Monday 18 November 2019

Tongue tie treatment and Q10

Dr Nina Byrnes
Dr Nina Byrnes

Dr Nina Byrnes

My baby has been diagnosed with tongue tie. I'm not really sure what this is and everyone seems to have a different opinion about what needs to be done about it. Can you explain it?

Tongue tie occurs when the small piece of tissue, the frenulum, that attaches the tongue to the floor of the mouth is short or tight. This can restrict movement of the tongue, potentially making it more difficult for a young baby to feed correctly, or it can affect speech in older children.

Tongue tie is normally picked up by the paediatrician, public health nurse or GP in the first few months of life. Many babies with tongue tie feed fine and have no difficulty latching on to the breast or a bottle. However, for some babies, creating the correct seal can be difficult as the tongue can't protrude or lift correctly. These babies may have difficulty gaining weight or be unsettled.

The mother may notice particularly sore breasts and nipples, reduced milk supply or episodes of mastitis.

In older children, untreated tongue tie may lead to speech difficulties or a lisp. Feeding may remain difficult as they may struggle to push food to the back of the mouth. Oral hygiene may be affected as it is difficult to sweep food debris from the teeth. Activities such as licking ice-cream, playing a wind instrument or kissing may also be difficult.

Tongue tie is thought to occur in 3-10pc of babies. It is more common in boys and can run in some families, but the exact cause is not known.

Treatment of tongue tie is somewhat controversial. Some doctors and nurses recommend treatment straight away, others advise a wait and see approach. If the frenulum is thin, there is a chance that this may stretch or snap itself in time. Thicker frenulums are less likely to resolve themselves.

The UK NICE guidelines in 2006 advised that children who have feeding problems should have release of tongue tie. One study showed that 19 out of 20 mothers, whose children had release and support from a lactation consultant, felt their babies fed better post release versus one out of 20 mothers whose baby just had feeding support.

The procedure to release a tongue tie is called a 'frenulotomy'. In babies younger than eight months, this can be carried out with no anaesthetic or a simple local anaesthetic. In those older than this, the procedure may differ and is carried out under general anaesthetic. During the procedure in young babies, the baby will be swaddled or restrained. The baby's head is held steady while the doctor examines the frenulum and snips it with a sterile scissors. This takes a matter of seconds.

There may be little or no bleeding and the baby can feed again straight away. It may seem like a traumatic procedure, but discomfort is minimal as there are few nerves or blood vessels in the frenulum. Complications are very rare but can include bleeding, infection, or damage to the tongue or salivary glands.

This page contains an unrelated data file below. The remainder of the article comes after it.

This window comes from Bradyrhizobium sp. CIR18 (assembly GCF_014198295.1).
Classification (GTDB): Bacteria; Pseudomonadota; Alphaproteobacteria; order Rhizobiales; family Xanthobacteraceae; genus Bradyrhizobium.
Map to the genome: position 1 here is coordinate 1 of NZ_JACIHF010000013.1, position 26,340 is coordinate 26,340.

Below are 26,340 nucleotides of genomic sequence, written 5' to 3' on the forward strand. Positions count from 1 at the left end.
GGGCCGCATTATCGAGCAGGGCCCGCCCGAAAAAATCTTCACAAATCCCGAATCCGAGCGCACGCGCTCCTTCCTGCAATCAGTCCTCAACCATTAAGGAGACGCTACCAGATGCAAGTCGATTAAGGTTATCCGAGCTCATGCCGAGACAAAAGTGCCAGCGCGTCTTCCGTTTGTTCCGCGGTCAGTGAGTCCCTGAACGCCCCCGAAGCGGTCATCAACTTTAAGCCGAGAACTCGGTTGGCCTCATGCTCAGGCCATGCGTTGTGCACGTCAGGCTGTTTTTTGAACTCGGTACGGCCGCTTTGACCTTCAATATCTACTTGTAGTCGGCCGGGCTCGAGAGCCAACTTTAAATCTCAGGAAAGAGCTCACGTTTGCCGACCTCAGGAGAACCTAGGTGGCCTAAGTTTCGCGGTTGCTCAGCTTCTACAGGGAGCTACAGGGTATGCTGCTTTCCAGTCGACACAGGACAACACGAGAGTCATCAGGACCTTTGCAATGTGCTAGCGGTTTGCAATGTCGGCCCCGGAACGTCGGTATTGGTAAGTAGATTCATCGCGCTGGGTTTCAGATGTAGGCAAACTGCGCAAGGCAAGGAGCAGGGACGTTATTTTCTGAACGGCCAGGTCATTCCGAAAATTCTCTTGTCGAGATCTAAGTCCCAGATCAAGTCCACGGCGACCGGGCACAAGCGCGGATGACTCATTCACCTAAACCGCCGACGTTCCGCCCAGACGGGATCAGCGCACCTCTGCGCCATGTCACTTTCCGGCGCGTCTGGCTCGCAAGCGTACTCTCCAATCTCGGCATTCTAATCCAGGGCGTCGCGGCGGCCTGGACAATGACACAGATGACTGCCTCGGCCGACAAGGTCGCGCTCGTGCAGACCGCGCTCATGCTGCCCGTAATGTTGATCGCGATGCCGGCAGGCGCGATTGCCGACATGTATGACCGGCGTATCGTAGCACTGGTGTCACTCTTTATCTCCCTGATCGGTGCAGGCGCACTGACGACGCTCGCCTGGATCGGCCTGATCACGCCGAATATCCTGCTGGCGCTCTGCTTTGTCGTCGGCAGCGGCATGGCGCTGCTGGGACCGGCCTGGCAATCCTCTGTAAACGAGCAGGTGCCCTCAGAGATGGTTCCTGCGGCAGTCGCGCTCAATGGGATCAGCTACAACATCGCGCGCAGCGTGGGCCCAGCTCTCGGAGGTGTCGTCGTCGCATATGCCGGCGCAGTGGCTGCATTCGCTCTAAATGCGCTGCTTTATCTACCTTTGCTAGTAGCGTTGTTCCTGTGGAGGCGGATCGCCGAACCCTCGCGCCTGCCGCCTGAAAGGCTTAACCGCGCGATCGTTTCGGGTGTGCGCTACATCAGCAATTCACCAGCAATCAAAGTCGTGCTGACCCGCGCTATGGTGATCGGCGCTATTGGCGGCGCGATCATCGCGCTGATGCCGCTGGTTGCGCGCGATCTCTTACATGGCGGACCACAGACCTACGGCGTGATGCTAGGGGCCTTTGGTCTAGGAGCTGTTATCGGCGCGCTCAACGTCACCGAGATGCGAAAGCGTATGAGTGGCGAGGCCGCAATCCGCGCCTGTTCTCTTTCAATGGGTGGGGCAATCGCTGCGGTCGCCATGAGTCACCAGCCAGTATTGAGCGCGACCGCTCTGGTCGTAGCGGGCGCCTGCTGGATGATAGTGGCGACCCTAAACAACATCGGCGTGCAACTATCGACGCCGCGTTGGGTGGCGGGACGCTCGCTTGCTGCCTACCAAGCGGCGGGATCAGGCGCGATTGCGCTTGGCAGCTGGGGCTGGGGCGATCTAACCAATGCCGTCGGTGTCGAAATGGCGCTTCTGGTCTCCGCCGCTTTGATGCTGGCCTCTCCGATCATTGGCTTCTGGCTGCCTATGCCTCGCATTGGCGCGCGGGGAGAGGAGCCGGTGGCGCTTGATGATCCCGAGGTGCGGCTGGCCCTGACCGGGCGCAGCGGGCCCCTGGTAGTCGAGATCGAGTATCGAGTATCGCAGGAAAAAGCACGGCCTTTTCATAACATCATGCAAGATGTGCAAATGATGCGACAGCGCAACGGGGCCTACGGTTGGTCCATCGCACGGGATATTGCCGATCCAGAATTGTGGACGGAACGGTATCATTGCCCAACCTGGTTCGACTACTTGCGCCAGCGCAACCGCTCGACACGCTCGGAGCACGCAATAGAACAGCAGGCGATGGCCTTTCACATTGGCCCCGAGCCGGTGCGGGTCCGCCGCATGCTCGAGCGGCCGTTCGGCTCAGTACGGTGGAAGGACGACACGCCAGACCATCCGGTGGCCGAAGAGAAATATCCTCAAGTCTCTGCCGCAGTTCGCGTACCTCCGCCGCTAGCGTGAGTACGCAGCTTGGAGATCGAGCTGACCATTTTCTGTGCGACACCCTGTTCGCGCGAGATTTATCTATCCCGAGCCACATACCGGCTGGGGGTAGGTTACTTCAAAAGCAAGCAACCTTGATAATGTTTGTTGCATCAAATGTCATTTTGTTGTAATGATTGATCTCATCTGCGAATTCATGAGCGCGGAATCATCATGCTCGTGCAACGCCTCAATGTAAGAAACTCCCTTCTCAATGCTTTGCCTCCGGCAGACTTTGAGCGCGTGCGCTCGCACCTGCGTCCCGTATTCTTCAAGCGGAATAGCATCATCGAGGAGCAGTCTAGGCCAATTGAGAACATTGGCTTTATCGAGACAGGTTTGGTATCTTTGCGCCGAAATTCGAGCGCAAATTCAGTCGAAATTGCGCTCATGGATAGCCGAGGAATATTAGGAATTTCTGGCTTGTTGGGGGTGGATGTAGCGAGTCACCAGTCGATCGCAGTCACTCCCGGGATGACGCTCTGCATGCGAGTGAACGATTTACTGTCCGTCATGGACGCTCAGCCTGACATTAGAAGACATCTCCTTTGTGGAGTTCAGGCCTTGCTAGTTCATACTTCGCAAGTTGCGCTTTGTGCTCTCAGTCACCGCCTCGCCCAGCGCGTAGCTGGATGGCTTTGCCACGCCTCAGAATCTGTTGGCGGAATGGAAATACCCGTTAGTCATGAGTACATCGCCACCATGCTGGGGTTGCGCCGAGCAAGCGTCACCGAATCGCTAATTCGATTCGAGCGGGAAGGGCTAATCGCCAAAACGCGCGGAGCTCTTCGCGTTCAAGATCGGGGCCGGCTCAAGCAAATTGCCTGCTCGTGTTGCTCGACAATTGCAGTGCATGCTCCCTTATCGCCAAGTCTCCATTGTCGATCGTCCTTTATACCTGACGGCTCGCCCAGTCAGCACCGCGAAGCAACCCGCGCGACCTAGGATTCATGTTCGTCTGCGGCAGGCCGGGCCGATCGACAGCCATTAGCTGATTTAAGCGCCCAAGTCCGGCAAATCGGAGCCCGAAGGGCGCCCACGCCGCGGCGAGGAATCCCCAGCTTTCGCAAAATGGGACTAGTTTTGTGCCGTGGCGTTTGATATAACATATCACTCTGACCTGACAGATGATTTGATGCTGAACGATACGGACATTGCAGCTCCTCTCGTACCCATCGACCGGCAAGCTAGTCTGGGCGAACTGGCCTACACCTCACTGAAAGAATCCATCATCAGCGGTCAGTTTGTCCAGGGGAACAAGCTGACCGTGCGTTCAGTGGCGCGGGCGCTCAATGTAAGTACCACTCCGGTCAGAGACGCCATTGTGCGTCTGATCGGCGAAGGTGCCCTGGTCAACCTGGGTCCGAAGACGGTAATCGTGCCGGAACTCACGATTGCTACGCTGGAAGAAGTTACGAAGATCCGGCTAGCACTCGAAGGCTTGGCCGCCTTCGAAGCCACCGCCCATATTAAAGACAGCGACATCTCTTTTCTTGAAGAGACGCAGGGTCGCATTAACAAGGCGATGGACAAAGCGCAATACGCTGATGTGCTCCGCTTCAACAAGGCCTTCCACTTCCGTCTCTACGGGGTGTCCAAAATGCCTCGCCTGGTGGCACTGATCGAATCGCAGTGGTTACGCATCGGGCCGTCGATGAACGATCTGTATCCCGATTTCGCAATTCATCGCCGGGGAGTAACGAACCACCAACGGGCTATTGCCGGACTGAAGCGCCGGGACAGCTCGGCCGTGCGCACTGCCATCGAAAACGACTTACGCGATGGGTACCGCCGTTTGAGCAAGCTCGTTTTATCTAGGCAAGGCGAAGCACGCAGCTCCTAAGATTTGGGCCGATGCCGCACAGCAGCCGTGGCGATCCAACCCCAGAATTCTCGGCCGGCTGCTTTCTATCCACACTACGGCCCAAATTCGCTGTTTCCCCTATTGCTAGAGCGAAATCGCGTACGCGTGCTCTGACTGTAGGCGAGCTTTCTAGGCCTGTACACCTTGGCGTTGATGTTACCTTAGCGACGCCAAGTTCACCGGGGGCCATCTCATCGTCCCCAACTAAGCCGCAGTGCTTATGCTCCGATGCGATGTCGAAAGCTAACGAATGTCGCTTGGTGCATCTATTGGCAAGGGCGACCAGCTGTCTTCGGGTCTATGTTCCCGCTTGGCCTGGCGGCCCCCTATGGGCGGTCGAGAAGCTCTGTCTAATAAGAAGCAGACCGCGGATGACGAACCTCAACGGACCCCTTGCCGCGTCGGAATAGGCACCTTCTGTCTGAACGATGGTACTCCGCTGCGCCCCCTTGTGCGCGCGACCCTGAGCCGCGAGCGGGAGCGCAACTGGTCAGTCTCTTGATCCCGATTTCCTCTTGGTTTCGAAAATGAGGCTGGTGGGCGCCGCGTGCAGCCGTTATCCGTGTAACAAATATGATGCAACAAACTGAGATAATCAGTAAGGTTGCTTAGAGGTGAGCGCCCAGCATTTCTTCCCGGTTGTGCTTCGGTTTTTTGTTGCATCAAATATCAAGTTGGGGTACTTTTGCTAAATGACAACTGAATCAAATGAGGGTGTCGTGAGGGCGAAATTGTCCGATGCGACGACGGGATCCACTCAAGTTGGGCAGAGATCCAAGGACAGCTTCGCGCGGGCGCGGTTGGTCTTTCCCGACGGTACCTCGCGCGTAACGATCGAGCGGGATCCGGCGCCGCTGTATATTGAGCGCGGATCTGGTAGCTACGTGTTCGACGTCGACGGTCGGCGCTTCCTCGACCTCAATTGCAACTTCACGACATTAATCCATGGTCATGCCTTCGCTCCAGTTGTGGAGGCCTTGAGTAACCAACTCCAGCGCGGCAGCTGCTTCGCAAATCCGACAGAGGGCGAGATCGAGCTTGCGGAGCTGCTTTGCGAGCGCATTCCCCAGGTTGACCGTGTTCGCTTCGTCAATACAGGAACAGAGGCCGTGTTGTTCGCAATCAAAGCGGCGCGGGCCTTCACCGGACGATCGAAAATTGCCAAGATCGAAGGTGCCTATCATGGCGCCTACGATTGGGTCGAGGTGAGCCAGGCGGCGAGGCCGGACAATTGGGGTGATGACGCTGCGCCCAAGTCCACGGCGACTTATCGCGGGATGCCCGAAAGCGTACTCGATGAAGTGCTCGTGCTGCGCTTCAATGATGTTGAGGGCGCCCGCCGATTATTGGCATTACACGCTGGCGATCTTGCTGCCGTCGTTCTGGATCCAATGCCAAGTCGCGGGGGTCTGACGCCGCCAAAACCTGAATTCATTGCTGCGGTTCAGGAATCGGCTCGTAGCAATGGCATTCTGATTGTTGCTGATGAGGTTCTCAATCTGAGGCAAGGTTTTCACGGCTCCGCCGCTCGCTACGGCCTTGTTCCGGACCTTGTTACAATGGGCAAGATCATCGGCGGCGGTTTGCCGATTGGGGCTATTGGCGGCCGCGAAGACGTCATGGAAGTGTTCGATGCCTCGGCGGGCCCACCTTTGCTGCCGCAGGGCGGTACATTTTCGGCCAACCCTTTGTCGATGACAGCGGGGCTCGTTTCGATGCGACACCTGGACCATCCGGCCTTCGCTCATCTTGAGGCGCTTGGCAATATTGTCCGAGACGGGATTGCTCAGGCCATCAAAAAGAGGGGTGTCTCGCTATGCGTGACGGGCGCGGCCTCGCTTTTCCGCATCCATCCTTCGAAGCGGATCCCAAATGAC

In older children or adults, the procedure is called a 'frenuloplasty'. It involves separating the frenulum, then sealing the resulting wound with dissolvable sutures. There are a number of GPs, dentists and specialists who are happy to perform a frenulotomy.

If your child has tongue tie, talk to your doctor or nurse. If he/she is thriving and feeding well and the tongue can move within the mouth, no treatment may be required. But, if you are concerned, ask to be referred to a doctor with an interest in the procedure.

My baby has been diagnosed with tongue tie. I'm not really sure what this is and everyone seems to have a different opinion about what needs to be done about it. Can you explain it?


I am taking cholesterol and  blood pressure tablets. Someone suggested that I try taking  Co-Enzyme Q10 as this may help  reduce my blood pressure and any side effects from my medicine.  Is this safe and what does it do?

Co-Enzyme Q10 is a vitamin-like substance found throughout the body. We consume small amounts in meat and seafood. Our natural levels of Q10 start to decline from our 20s, while poor lifestyle habits, such a smoking, can also cause a decline in Q10 levels.

Co-enzyme Q10 helps produce ATP, a substance that allows the transfer of energy in cells. It has been reported as helpful for many conditions, however, clinical studies backing up its benefits in many of these are lacking.

Co-Enzyme Q10 is likely effective for the treatment of Co-Enzyme Q10 deficiency. This is a rare condition that may cause fatigue,weakness and seizures. It is also likely effective for a group of inherited conditions called mitochondrial disorders.

Co-Enzyme Q10 is possibly effective in several cardiac conditions, including congestive heart failure, high blood pressure, heart attacks, and around the time of bypass surgery. It is not advised that it is used instead of conventional treatments, but rather alongside them.

The substance is also possibly effective in age -related macular degeneration, diabetic nerve damage, preventing migraines, and in some neurological conditions.

More research is needed in its use in asthma, various cancers, gum disease, dry mouth, fatigue, skin ageing, and male infertility, though early studies have been promising in a number of these.

Q10 has the potential to interact with other medicines, but it is considered a safe supplement to take in most cases.

If you are considering taking it, talk to your doctor or pharmacist who can guide you.

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